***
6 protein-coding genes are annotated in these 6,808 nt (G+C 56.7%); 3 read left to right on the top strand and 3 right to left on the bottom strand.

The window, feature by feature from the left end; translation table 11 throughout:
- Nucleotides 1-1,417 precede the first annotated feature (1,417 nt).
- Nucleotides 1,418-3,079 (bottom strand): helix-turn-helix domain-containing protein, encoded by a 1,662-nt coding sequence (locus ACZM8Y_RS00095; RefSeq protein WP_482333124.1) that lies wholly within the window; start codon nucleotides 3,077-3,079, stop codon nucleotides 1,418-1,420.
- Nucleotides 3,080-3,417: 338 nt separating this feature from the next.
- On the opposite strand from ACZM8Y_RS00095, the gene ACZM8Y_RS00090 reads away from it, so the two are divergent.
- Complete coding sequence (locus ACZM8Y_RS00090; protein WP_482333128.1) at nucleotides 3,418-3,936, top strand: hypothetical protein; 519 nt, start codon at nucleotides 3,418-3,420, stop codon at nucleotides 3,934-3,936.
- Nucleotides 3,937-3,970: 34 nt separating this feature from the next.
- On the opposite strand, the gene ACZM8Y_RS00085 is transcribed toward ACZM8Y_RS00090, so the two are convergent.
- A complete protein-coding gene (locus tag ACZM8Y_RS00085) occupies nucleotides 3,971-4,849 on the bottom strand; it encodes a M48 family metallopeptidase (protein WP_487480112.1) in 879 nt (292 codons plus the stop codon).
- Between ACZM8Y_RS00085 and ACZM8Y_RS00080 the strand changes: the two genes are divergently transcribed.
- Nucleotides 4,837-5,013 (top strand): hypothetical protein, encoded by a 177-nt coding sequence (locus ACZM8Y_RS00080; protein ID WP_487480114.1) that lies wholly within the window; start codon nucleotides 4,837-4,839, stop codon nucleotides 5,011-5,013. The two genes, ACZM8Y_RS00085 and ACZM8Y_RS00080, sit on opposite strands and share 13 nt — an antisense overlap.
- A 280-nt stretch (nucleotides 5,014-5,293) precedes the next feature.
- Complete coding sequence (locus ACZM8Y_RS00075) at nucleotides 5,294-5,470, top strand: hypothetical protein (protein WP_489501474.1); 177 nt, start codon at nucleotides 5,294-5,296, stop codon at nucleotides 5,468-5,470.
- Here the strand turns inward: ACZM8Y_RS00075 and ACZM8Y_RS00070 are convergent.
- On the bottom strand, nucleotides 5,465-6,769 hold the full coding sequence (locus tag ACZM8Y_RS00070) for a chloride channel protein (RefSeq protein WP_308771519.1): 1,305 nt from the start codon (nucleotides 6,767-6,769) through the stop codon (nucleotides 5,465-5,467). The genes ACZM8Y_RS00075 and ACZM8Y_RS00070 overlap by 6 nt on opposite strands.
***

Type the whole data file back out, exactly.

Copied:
6 protein-coding genes are annotated in these 6,808 nt (G+C 56.7%); 3 read left to right on the top strand and 3 right to left on the bottom strand.

The window, feature by feature from the left end; translation table 11 throughout:
- Nucleotides 1-1,417 precede the first annotated feature (1,417 nt).
- Nucleotides 1,418-3,079 (bottom strand): helix-turn-helix domain-containing protein, encoded by a 1,662-nt coding sequence (locus ACZM8Y_RS00095; RefSeq protein WP_482333124.1) that lies wholly within the window; start codon nucleotides 3,077-3,079, stop codon nucleotides 1,418-1,420.
- Nucleotides 3,080-3,417: 338 nt separating this feature from the next.
- On the opposite strand from ACZM8Y_RS00095, the gene ACZM8Y_RS00090 reads away from it, so the two are divergent.
- Complete coding sequence (locus ACZM8Y_RS00090; protein WP_482333128.1) at nucleotides 3,418-3,936, top strand: hypothetical protein; 519 nt, start codon at nucleotides 3,418-3,420, stop codon at nucleotides 3,934-3,936.
- Nucleotides 3,937-3,970: 34 nt separating this feature from the next.
- On the opposite strand, the gene ACZM8Y_RS00085 is transcribed toward ACZM8Y_RS00090, so the two are convergent.
- A complete protein-coding gene (locus tag ACZM8Y_RS00085) occupies nucleotides 3,971-4,849 on the bottom strand; it encodes a M48 family metallopeptidase (protein WP_487480112.1) in 879 nt (292 codons plus the stop codon).
- Between ACZM8Y_RS00085 and ACZM8Y_RS00080 the strand changes: the two genes are divergently transcribed.
- Nucleotides 4,837-5,013 (top strand): hypothetical protein, encoded by a 177-nt coding sequence (locus ACZM8Y_RS00080; protein ID WP_487480114.1) that lies wholly within the window; start codon nucleotides 4,837-4,839, stop codon nucleotides 5,011-5,013. The two genes, ACZM8Y_RS00085 and ACZM8Y_RS00080, sit on opposite strands and share 13 nt — an antisense overlap.
- A 280-nt stretch (nucleotides 5,014-5,293) precedes the next feature.
- Complete coding sequence (locus ACZM8Y_RS00075) at nucleotides 5,294-5,470, top strand: hypothetical protein (protein WP_489501474.1); 177 nt, start codon at nucleotides 5,294-5,296, stop codon at nucleotides 5,468-5,470.
- Here the strand turns inward: ACZM8Y_RS00075 and ACZM8Y_RS00070 are convergent.
- On the bottom strand, nucleotides 5,465-6,769 hold the full coding sequence (locus tag ACZM8Y_RS00070) for a chloride channel protein (RefSeq protein WP_308771519.1): 1,305 nt from the start codon (nucleotides 6,767-6,769) through the stop codon (nucleotides 5,465-5,467). The genes ACZM8Y_RS00075 and ACZM8Y_RS00070 overlap by 6 nt on opposite strands.